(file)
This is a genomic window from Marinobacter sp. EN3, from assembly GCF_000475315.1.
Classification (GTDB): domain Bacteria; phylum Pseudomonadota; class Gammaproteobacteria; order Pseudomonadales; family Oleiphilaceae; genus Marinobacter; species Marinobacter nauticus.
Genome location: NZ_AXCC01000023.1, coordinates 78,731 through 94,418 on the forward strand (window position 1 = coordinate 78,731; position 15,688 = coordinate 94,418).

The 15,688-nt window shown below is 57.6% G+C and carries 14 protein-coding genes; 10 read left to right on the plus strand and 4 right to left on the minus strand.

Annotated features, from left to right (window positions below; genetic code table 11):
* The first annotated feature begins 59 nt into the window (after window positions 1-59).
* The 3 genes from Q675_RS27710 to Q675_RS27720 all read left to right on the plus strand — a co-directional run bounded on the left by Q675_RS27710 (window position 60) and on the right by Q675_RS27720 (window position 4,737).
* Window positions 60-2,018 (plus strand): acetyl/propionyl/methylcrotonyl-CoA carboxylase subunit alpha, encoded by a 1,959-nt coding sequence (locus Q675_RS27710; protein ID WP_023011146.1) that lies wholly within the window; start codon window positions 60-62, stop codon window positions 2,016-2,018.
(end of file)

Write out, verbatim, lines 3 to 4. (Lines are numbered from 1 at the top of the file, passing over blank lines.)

Genome location: NZ_AXCC01000023.1, coordinates 78,731 through 94,418 on the forward strand (window position 1 = coordinate 78,731; position 15,688 = coordinate 94,418).

The 15,688-nt window shown below is 57.6% G+C and carries 14 protein-coding genes; 10 read left to right on the plus strand and 4 right to left on the minus strand.